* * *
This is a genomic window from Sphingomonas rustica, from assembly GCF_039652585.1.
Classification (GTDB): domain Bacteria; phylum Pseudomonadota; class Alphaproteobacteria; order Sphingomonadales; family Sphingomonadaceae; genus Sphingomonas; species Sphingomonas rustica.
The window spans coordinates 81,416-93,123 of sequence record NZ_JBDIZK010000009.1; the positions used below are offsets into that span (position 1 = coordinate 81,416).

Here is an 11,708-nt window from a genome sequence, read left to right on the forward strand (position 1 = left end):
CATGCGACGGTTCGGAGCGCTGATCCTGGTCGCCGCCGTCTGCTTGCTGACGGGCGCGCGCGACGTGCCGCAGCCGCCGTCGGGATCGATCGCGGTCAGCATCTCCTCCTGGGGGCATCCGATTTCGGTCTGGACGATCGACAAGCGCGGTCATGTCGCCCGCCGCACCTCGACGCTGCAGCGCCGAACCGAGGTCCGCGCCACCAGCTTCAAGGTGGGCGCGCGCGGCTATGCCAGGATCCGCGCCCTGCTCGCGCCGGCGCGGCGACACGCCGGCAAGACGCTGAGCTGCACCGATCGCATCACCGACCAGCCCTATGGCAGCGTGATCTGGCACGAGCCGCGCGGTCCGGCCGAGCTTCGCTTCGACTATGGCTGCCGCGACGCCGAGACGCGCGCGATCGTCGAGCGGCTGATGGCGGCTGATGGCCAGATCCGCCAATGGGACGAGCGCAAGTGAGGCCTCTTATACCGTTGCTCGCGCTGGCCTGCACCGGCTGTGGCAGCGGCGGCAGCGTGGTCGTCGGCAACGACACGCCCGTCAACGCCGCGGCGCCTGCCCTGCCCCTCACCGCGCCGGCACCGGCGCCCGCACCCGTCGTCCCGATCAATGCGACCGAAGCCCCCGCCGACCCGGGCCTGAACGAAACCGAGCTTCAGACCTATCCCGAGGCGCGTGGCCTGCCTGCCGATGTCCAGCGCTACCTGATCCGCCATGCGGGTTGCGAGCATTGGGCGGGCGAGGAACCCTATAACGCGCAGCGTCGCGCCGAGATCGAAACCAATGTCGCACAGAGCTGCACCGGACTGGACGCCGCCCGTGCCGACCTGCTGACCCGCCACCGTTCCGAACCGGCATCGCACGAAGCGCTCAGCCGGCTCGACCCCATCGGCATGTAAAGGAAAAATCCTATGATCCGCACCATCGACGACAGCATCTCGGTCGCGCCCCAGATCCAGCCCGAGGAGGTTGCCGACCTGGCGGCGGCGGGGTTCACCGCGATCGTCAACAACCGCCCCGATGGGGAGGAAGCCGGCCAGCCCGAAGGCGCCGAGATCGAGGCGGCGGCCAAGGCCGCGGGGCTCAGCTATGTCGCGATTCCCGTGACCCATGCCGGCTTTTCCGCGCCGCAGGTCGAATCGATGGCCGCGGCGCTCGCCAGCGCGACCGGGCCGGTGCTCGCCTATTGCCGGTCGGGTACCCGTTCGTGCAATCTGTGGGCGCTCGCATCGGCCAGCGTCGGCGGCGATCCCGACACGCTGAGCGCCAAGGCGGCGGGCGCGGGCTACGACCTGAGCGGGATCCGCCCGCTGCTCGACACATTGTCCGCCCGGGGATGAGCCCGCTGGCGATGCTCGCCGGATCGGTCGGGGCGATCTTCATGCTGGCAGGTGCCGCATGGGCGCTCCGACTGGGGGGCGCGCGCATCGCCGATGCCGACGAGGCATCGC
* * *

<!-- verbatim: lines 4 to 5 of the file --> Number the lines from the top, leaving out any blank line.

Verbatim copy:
Here is an 11,708-nt window from a genome sequence, read left to right on the forward strand (position 1 = left end):
CATGCGACGGTTCGGAGCGCTGATCCTGGTCGCCGCCGTCTGCTTGCTGACGGGCGCGCGCGACGTGCCGCAGCCGCCGTCGGGATCGATCGCGGTCAGCATCTCCTCCTGGGGGCATCCGATTTCGGTCTGGACGATCGACAAGCGCGGTCATGTCGCCCGCCGCACCTCGACGCTGCAGCGCCGAACCGAGGTCCGCGCCACCAGCTTCAAGGTGGGCGCGCGCGGCTATGCCAGGATCCGCGCCCTGCTCGCGCCGGCGCGGCGACACGCCGGCAAGACGCTGAGCTGCACCGATCGCATCACCGACCAGCCCTATGGCAGCGTGATCTGGCACGAGCCGCGCGGTCCGGCCGAGCTTCGCTTCGACTATGGCTGCCGCGACGCCGAGACGCGCGCGATCGTCGAGCGGCTGATGGCGGCTGATGGCCAGATCCGCCAATGGGACGAGCGCAAGTGAGGCCTCTTATACCGTTGCTCGCGCTGGCCTGCACCGGCTGTGGCAGCGGCGGCAGCGTGGTCGTCGGCAACGACACGCCCGTCAACGCCGCGGCGCCTGCCCTGCCCCTCACCGCGCCGGCACCGGCGCCCGCACCCGTCGTCCCGATCAATGCGACCGAAGCCCCCGCCGACCCGGGCCTGAACGAAACCGAGCTTCAGACCTATCCCGAGGCGCGTGGCCTGCCTGCCGATGTCCAGCGCTACCTGATCCGCCATGCGGGTTGCGAGCATTGGGCGGGCGAGGAACCCTATAACGCGCAGCGTCGCGCCGAGATCGAAACCAATGTCGCACAGAGCTGCACCGGACTGGACGCCGCCCGTGCCGACCTGCTGACCCGCCACCGTTCCGAACCGGCATCGCACGAAGCGCTCAGCCGGCTCGACCCCATCGGCATGTAAAGGAAAAATCCTATGATCCGCACCATCGACGACAGCATCTCGGTCGCGCCCCAGATCCAGCCCGAGGAGGTTGCCGACCTGGCGGCGGCGGGGTTCACCGCGATCGTCAACAACCGCCCCGATGGGGAGGAAGCCGGCCAGCCCGAAGGCGCCGAGATCGAGGCGGCGGCCAAGGCCGCGGGGCTCAGCTATGTCGCGATTCCCGTGACCCATGCCGGCTTTTCCGCGCCGCAGGTCGAATCGATGGCCGCGGCGCTCGCCAGCGCGACCGGGCCGGTGCTCGCCTATTGCCGGTCGGGTACCCGTTCGTGCAATCTGTGGGCGCTCGCATCGGCCAGCGTCGGCGGCGATCCCGACACGCTGAGCGCCAAGGCGGCGGGCGCGGGCTACGACCTGAGCGGGATCCGCCCGCTGCTCGACACATTGTCCGCCCGGGGATGAGCCCGCTGGCGATGCTCGCCGGATCGGTCGGGGCGATCTTCATGCTGGCAGGTGCCGCATGGGCGCTCCGACTGGGGGGCGCGCGCATCGCCGATGCCGACGAGGCATCGC